Archive for June, 2009

Rheta Grimsley Johnson’s Poor Man’s Provence Named Baton Rouge’s One Book One Community Summer Read

Monday, June 29th, 2009 by Suzanne La Rosa

NewSouth Books was honored to learn that Rheta Grimsley Johnson’s memoir, Poor Man’s Provence: Finding Myself in Cajun Louisiana, was named by the Baton Rouge One Book Community (OBOC) Program as its summer 2009 reading selection. In his message at the OBOC kick-off event, East Baton Rouge Parish Mayor Kip Holden said, “Let us become tourists in our own state and realize once again that whether it’s in the food or the music, [what we have in Louisiana] adds up to a magic that cannot be found anywhere else in this country.” He later added, “I’m hoping that while we read about Rheta Grimsley Johnson’s experiences of putting down roots in Cajun country, we might all find ourselves — and remember what a treasure we have in this great state.”

OBOC is a citywide book club based in Baton Rouge that aims to use a common reading experience to foster dialogue about intellectual and cultural issues. OBOC organizing sponsors include Baton Rouge Community College, East Baton Rouge Parish Library, Forum 35, LSU, Redstick Internet Services, Barnes & Noble, and The Greater Baton Rouge Literacy Coalition.

According to the OBOC press release, greater Baton Rouge area residents are encouraged to read Poor Man’s Provence and to join Rheta Grimsley Johnson for a free public presentation she’ll give on August 20 or to participate in other discussion events. The free event featuring the author happens at 7 pm on Thursday, August 20 at LSU’s Cox Communications Academic Center for Student Athletes; the Cox Center is located on the corner of Fieldhouse and N. Stadium Drives on the LSU Campus. Reading guides and additional information about Poor Man’s Provence and the OBOC program can be found online at

Fire Ants, Others Praised on LibraryThing Website

Wednesday, June 24th, 2009 by Jessica

Fire Ants has recently been reviewed on LibraryThing. Fire Ants, a collection of short stories by Gerald Duff, won a rave review for Duff’s ability to “capture the southern voice honestly.”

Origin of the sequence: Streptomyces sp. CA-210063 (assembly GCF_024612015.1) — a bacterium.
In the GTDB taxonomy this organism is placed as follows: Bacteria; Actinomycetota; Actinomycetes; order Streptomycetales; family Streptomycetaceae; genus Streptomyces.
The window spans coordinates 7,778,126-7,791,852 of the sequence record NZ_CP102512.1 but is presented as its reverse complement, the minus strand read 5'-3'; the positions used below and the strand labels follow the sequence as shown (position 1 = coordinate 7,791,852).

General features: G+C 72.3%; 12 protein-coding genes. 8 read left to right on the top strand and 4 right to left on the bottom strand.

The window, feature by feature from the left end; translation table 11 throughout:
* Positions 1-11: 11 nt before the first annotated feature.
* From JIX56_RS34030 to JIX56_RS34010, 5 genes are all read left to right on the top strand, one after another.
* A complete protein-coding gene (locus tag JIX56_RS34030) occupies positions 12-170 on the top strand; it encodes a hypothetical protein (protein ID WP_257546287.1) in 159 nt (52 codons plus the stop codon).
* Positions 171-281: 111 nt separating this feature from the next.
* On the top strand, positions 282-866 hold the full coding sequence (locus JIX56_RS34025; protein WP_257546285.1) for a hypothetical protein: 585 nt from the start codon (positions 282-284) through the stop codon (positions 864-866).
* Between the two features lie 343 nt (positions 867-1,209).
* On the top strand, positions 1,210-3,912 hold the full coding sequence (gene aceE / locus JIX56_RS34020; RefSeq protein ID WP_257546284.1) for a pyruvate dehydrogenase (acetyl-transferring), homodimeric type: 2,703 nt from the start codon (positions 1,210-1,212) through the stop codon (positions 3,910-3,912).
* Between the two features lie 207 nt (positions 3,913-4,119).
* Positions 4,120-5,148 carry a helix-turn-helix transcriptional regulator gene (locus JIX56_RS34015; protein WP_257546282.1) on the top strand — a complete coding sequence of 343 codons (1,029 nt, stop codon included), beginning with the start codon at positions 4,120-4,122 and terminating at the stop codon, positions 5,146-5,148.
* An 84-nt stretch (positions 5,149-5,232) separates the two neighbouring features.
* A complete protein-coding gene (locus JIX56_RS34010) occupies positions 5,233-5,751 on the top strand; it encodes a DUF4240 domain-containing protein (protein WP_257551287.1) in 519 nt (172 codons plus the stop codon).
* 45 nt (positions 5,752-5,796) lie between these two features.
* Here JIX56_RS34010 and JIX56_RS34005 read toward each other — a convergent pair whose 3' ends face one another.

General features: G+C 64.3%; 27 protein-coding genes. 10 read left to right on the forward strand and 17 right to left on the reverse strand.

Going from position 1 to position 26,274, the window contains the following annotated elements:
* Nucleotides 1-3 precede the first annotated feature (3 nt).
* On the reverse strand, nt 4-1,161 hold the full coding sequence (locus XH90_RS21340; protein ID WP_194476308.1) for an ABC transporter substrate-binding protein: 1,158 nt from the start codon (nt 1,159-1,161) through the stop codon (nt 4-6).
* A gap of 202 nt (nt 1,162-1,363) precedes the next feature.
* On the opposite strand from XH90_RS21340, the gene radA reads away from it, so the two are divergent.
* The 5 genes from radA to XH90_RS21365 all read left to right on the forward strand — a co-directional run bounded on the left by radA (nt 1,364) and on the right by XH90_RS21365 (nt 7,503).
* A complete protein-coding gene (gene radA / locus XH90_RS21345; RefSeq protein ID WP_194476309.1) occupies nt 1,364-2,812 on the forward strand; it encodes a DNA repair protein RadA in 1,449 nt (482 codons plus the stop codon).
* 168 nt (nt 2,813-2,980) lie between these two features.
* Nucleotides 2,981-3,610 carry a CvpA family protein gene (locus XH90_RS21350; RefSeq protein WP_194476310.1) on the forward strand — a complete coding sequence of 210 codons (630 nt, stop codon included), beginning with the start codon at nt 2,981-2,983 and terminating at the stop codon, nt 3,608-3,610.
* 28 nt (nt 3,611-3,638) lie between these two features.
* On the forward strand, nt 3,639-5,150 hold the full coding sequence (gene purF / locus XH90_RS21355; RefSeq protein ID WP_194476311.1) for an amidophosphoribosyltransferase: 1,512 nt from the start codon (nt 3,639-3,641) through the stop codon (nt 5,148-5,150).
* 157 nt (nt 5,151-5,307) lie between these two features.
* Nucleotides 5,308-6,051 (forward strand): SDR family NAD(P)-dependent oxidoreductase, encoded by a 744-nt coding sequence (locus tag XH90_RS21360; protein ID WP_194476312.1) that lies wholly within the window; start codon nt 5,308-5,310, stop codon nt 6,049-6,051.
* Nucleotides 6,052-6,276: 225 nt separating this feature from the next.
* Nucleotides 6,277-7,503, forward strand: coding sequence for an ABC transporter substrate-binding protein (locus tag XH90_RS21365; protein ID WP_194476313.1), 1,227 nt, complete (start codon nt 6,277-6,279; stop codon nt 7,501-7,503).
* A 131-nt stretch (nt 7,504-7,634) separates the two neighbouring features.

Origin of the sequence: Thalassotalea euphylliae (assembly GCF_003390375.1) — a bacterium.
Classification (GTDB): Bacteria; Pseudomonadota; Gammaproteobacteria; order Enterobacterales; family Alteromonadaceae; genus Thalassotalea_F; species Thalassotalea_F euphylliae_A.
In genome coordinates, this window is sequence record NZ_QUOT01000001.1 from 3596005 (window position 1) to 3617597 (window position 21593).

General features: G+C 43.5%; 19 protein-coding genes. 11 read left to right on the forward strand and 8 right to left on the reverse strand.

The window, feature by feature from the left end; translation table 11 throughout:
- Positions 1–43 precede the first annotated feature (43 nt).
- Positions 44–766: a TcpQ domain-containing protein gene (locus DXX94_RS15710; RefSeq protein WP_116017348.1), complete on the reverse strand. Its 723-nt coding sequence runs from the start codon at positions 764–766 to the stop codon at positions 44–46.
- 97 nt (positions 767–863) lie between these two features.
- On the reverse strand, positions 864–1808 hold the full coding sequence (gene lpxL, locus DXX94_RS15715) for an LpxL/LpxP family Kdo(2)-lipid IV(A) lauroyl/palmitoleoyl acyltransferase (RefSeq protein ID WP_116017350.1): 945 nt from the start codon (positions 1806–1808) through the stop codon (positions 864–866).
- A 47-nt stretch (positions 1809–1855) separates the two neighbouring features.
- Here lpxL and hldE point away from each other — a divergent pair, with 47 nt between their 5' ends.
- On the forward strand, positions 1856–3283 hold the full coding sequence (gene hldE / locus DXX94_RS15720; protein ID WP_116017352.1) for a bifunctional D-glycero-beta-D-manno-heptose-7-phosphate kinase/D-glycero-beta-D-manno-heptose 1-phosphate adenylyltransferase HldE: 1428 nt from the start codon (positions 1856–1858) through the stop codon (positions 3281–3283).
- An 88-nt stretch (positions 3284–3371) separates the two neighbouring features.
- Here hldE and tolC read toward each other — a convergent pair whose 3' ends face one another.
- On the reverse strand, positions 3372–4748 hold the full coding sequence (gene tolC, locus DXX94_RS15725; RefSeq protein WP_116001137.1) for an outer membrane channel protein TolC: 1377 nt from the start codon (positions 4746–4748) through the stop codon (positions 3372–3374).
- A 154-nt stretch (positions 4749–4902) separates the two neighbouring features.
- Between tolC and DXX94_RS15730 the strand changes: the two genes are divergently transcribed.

LibraryThing member Banoo writes that Duff’s “words cover you like a worn quilt on a cool, humid southern night. Slipping into this book is effortless and more than a little welcoming.” He goes on to praise the depiction of the characters: “His people are real. Some are slightly damaged, broken by hard use over long years, or hungry for something lacking in their environment, or just plain damaged. I couldn’t help but think of Faulkner.”

Other NewSouth titles also cited on LibraryThing include Shlemiel Crooks (LibraryThing), Oracle of the Ages by Dot Moore with Katie Lamar Smith (LibraryThing), and Chicken Man by Michelle Edwards (LibraryThing).

LibraryThing is a community of over 700,000 book lovers where intellectual discussion of and a passion for books is encouraged. Allowing for readers worldwide to discuss their favorite works of literature, Steve Cohen of Public Libraries magazine has proclaimed it “the future of online catalogs.”

Ted Dunagan Wins Georgia Author of the Year Award for A Yellow Watermelon

Monday, June 22nd, 2009 by Lisa Harrison

Ted Dunagan received the Georgia Author of the Year award in the Young Adult category for his debut novel, A Yellow Watermelon, in a ceremony held June 13 at the KSU Center in Kennesaw, Georgia.

The Georgia Author of the Year Award is the oldest literary competition in the southeast. Submissions are evaluated for their narrative quality, creativity, enduring message and ability to evoke emotion. Katherine Mason, Assistant Professor of English Education at Kennesaw State University and lead judge of the Young Adult category said, “A Yellow Watermelon reveals the power of friendship and loyalty to overcome racial and economic prejudice in 1940s South Alabama. Told from twelve-year-old Ted Dillon’s point of view, the story is suspenseful and captivating, with authentic dialogue and engaging sentence variety.”

The Author of the Year award is sponsored by the Georgia Writers Association. See coverage of the winners at the association website. Ted’s hometown newpaper The Monticello News offers coverage as well.

A Yellow Watermelon is available from NewSouth Books, Amazon, or your favorite local or online book retailer.

Foster Dickson Enjoys Black Belt Treasures, Store That Does More

Sunday, June 21st, 2009 by Suzanne La Rosa

Author Foster Dickson writes about a recent book signing at Black Belt Treasures:

Since my book I Just Make People Up: Ramblings With Clark Walker was published, I’ve had a number of book-signings. One of the most rewarding to date was an event at Black Belt Treasures in Camden, Alabama, a few weeks back. Leaving Montgomery, Clark and I eased off of Highway 80 onto State Road 21, heading southwest toward Camden. After about an hour and a half of winding through barely more than fallow green fields bordered by dilapidated barbed wire fence, we got into Camden.